If you flick through the pages you realize the text is barely there. We are in Christopher’s head the whole time, wandering with him in his rootless existence. Being swept along and passing through life instead of participating in it, you always feel there is not much of a future for him. That he has just given up before ever beginning. That the only person maintaining him above water is his brother Jay. Jay, the person he depends on to go on. At first you think Jay is the one who needs Christopher but in fact Christopher is the one who desperately needs something real to hold on.



It’s undeniable the environment is cold and depressing, in an almost surreal kind of way. It felt like a dream. Everything was a series of unfortunate events without the happy ending at sight. I felt I was drowning more and more with each passing page. Everybody has a past but nobody really cares. I felt it was a fight for survival. The survival of a little of hope, which seemed terribly lacking in their stories. But that didn’t stop me from reading the book. I just needed more. It was a toxic relationship. This is the same feeling [b:This is Not a Love Story|22499313|This is Not a Love Story (Love Story Universe)|Suki Fleet|https://d.gr-assets.com/books/1403167488s/22499313.jpg|40332545] awoke in me. It also has some reminiscences from Garrett Leigh and her [b:Heart|23288462|Heart|Garrett Leigh|https://d.gr-assets.com/books/1412065871s/23288462.jpg|42845976].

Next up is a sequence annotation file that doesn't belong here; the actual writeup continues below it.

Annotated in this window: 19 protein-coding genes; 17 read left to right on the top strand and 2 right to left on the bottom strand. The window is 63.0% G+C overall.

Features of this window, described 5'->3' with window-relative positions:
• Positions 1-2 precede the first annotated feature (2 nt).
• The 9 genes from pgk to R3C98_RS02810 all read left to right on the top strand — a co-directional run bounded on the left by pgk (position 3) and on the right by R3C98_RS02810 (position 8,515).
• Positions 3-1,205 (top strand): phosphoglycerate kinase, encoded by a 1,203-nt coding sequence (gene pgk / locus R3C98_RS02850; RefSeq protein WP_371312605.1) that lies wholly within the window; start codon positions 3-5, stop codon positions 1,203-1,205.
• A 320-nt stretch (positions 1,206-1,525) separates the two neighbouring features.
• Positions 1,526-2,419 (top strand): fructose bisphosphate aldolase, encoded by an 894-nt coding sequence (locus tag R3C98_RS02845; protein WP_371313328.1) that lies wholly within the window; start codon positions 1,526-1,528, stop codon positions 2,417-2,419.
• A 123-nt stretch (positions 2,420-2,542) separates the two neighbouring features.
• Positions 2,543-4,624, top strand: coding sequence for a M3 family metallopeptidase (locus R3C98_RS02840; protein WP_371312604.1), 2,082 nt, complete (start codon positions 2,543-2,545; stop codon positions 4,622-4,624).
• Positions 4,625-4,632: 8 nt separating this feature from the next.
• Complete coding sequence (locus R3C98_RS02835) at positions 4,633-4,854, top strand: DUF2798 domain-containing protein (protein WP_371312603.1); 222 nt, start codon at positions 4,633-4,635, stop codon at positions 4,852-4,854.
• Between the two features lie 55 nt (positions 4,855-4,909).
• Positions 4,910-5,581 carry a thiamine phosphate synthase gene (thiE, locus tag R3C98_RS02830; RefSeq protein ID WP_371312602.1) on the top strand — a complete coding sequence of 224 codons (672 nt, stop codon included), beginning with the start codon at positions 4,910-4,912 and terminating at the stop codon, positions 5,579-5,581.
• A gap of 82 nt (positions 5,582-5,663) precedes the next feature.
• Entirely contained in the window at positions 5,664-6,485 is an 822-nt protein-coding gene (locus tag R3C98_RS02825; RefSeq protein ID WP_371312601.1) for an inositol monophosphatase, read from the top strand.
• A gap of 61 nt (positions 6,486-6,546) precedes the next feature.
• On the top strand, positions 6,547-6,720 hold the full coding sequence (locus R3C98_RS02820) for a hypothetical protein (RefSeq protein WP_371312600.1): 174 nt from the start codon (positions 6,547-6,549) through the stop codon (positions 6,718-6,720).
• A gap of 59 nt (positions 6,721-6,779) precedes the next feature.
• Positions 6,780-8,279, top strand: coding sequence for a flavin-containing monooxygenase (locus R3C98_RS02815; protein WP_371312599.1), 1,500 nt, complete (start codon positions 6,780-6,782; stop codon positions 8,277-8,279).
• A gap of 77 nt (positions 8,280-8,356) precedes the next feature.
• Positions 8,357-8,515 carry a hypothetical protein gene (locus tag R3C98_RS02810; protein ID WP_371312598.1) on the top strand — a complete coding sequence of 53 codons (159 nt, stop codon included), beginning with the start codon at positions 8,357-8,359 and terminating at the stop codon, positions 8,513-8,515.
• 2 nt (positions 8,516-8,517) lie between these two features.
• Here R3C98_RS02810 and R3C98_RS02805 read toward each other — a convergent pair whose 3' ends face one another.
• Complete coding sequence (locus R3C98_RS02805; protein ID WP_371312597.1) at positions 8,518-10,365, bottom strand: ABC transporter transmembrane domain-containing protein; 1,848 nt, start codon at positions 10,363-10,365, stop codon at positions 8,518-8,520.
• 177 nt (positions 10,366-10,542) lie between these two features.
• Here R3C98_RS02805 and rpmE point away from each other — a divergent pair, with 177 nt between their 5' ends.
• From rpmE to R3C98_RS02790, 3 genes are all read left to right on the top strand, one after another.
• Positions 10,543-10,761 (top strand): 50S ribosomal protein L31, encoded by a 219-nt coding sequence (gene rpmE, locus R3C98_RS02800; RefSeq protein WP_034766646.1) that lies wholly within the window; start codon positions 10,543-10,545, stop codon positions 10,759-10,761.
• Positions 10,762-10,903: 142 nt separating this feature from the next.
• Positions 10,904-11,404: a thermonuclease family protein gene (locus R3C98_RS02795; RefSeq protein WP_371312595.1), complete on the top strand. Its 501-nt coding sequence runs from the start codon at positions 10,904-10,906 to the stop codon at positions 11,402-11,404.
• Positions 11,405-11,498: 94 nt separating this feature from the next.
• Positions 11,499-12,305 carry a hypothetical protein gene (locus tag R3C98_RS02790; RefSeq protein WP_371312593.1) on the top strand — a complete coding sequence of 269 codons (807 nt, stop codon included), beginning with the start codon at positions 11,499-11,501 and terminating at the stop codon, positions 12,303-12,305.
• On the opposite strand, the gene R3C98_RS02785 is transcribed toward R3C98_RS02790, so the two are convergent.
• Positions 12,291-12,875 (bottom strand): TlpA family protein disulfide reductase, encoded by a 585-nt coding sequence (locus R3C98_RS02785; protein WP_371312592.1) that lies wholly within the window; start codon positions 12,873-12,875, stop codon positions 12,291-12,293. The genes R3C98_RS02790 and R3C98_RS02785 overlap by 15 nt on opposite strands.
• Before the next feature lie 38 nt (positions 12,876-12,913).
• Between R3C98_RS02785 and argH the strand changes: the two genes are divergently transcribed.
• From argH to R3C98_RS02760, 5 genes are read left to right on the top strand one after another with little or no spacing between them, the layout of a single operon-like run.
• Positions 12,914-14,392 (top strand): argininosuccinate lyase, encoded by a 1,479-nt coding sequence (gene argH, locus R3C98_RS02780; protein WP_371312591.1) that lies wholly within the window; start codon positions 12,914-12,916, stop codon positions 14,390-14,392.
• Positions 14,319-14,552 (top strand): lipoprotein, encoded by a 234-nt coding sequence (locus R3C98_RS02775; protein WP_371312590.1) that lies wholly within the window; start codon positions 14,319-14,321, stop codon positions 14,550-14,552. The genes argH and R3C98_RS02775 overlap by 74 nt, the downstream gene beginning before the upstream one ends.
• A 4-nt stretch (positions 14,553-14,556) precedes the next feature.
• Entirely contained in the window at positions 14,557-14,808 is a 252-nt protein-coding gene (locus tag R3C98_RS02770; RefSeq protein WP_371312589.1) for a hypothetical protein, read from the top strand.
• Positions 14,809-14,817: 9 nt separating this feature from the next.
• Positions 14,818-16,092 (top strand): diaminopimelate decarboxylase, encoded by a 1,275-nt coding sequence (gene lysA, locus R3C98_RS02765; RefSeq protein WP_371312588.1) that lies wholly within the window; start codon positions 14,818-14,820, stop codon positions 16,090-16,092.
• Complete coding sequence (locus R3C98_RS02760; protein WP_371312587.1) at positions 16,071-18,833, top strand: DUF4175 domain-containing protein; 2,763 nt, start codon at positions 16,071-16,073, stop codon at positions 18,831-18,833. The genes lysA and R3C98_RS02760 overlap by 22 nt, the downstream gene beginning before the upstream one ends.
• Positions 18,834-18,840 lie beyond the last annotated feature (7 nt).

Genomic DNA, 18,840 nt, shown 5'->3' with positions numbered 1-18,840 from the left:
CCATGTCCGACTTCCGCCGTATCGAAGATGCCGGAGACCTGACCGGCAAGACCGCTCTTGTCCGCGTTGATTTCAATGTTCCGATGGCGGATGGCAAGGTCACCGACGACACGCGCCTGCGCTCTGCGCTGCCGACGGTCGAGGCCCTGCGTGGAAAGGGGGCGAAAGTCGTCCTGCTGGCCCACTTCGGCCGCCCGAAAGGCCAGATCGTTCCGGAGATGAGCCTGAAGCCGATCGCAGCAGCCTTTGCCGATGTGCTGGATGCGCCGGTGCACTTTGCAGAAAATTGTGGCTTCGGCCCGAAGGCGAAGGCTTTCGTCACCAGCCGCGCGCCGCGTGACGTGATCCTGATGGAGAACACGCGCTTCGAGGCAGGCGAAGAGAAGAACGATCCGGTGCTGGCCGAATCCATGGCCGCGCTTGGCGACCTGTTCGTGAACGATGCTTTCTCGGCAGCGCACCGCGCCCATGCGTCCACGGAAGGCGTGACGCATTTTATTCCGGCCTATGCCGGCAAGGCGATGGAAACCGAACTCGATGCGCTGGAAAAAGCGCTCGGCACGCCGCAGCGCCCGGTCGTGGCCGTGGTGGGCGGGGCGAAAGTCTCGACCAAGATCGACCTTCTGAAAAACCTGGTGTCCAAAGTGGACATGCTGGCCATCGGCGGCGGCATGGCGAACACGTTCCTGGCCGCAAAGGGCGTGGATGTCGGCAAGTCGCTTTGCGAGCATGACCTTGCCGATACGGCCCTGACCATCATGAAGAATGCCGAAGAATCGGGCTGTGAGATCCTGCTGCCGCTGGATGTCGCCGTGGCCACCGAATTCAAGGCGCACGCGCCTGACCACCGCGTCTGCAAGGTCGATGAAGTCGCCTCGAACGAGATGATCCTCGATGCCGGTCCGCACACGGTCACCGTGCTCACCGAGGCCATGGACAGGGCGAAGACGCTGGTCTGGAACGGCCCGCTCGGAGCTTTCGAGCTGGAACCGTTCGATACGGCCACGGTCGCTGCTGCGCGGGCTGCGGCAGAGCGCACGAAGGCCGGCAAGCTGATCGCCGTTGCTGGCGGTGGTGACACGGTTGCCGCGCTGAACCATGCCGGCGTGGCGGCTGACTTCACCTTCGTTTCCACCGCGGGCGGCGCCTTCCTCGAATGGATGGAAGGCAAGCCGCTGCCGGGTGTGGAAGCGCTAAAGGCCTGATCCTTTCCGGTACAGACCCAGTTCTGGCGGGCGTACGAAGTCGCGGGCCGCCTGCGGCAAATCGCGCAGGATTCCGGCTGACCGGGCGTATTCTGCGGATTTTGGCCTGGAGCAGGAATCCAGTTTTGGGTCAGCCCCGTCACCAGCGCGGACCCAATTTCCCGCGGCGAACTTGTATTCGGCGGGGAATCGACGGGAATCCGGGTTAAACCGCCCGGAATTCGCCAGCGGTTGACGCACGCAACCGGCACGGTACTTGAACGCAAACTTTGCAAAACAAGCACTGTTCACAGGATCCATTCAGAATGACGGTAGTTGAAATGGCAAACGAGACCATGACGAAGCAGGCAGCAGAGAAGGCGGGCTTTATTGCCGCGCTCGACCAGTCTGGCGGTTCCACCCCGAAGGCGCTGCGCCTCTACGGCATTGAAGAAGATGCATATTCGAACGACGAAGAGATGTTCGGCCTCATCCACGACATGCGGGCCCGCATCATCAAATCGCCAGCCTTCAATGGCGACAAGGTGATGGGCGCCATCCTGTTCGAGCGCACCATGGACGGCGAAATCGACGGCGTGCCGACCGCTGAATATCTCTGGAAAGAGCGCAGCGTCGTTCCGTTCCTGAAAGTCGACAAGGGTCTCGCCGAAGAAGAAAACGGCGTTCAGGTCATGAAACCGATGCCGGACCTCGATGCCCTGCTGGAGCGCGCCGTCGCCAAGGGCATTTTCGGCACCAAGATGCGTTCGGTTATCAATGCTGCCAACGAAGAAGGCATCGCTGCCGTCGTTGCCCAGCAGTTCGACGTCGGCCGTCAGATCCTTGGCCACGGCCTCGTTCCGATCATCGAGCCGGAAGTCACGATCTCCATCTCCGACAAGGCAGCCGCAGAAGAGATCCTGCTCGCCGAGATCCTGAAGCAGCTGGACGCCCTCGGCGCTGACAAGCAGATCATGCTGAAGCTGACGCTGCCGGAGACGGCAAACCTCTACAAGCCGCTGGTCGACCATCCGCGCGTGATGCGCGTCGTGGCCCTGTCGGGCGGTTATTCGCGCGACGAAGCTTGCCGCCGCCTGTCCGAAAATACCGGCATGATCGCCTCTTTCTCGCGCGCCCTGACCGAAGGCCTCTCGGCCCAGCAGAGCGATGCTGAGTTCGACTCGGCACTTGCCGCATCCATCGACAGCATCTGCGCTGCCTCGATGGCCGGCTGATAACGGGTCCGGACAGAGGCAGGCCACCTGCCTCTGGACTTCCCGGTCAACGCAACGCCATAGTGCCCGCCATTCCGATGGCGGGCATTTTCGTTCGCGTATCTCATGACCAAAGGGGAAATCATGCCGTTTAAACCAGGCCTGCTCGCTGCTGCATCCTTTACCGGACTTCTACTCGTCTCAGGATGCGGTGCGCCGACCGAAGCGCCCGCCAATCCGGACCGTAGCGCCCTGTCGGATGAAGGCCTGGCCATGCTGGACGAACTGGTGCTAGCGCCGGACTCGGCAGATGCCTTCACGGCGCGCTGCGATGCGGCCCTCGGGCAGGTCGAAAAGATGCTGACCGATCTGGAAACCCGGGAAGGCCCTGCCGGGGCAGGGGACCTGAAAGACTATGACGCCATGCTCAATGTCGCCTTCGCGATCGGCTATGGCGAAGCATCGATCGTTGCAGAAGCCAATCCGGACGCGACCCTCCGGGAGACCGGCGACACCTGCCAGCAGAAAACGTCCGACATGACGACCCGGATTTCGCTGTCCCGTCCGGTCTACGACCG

I can't say why but at first I just assimilated we were in the States. Maybe because the environment reminded my of the movie Mud, so it struck as a big surprise when I found out they used pounds instead of dollars. However, it's a good point this story could have been developed anywhere. Universal love stories are like that. Maybe they are not set in pretty places but maybe that's only enhances a beautiful love, like spots of white on a black background.



The weak part is the ending, I didn’t understand it. They have to make ends meet somehow and I understood Malachi could have been a good singer but I don’t get how Christopher could have been one. However, I think a simple existence together (as mechanics or not) would have been more suitable and even more beautiful. Anonymity would have given the cozy and intimate ending they deserve. Far from the madding crowd.



*****



Off-topic: With this book I felt like singing The Origin of Love forever. I believed in that myth as long as I read the book:

Last time I saw you
We had just split in two.
You were looking at me.
I was looking at you.
You had a way so familiar,
But I could not recognize,
Cause you had blood on your face;
I had blood in my eyes.
But I could swear by your expression
That the pain down in your soul
Was the same as the one down in mine.

That's the pain,
Cuts a straight line
Down through the heart;
We called it love.
So we wrapped our arms around each other,
Trying to shove ourselves back together.
We were making love,
Making love.

It was a cold dark evening,
Such a long time ago,
When by the mighty hand of Jove,
It was the sad story
How we became
Lonely two-legged creatures,
It's the story of
The origin of love.
That's the origin of love.




My opinion? Read this book. Read this author.